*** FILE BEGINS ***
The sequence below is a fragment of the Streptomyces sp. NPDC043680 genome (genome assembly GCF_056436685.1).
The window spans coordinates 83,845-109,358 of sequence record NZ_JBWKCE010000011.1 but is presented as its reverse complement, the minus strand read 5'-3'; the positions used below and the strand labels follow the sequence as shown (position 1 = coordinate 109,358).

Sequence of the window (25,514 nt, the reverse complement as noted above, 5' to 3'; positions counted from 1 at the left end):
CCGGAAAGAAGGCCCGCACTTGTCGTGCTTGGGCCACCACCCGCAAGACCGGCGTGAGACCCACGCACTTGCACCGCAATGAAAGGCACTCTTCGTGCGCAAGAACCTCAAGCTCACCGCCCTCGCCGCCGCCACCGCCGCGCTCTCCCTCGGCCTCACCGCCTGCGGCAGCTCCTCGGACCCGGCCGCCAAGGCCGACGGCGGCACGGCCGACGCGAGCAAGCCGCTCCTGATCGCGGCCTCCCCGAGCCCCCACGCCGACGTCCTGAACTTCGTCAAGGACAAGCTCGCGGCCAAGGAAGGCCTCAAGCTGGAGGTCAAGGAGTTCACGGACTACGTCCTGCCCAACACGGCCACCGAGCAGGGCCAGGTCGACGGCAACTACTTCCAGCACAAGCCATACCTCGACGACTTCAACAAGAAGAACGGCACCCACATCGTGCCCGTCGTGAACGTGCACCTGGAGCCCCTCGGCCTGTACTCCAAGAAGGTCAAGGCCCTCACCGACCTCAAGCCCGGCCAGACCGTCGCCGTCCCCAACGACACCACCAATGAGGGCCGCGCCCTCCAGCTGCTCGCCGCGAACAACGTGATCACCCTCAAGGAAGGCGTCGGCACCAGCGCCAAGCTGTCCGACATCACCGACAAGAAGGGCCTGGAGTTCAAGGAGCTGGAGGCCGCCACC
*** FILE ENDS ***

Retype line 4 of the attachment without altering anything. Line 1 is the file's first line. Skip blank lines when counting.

CCGGAAAGAAGGCCCGCACTTGTCGTGCTTGGGCCACCACCCGCAAGACCGGCGTGAGACCCACGCACTTGCACCGCAATGAAAGGCACTCTTCGTGCGCAAGAACCTCAAGCTCACCGCCCTCGCCGCCGCCACCGCCGCGCTCTCCCTCGGCCTCACCGCCTGCGGCAGCTCCTCGGACCCGGCCGCCAAGGCCGACGGCGGCACGGCCGACGCGAGCAAGCCGCTCCTGATCGCGGCCTCCCCGAGCCCCCACGCCGACGTCCTGAACTTCGTCAAGGACAAGCTCGCGGCCAAGGAAGGCCTCAAGCTGGAGGTCAAGGAGTTCACGGACTACGTCCTGCCCAACACGGCCACCGAGCAGGGCCAGGTCGACGGCAACTACTTCCAGCACAAGCCATACCTCGACGACTTCAACAAGAAGAACGGCACCCACATCGTGCCCGTCGTGAACGTGCACCTGGAGCCCCTCGGCCTGTACTCCAAGAAGGTCAAGGCCCTCACCGACCTCAAGCCCGGCCAGACCGTCGCCGTCCCCAACGACACCACCAATGAGGGCCGCGCCCTCCAGCTGCTCGCCGCGAACAACGTGATCACCCTCAAGGAAGGCGTCGGCACCAGCGCCAAGCTGTCCGACATCACCGACAAGAAGGGCCTGGAGTTCAAGGAGCTGGAGGCCGCCACC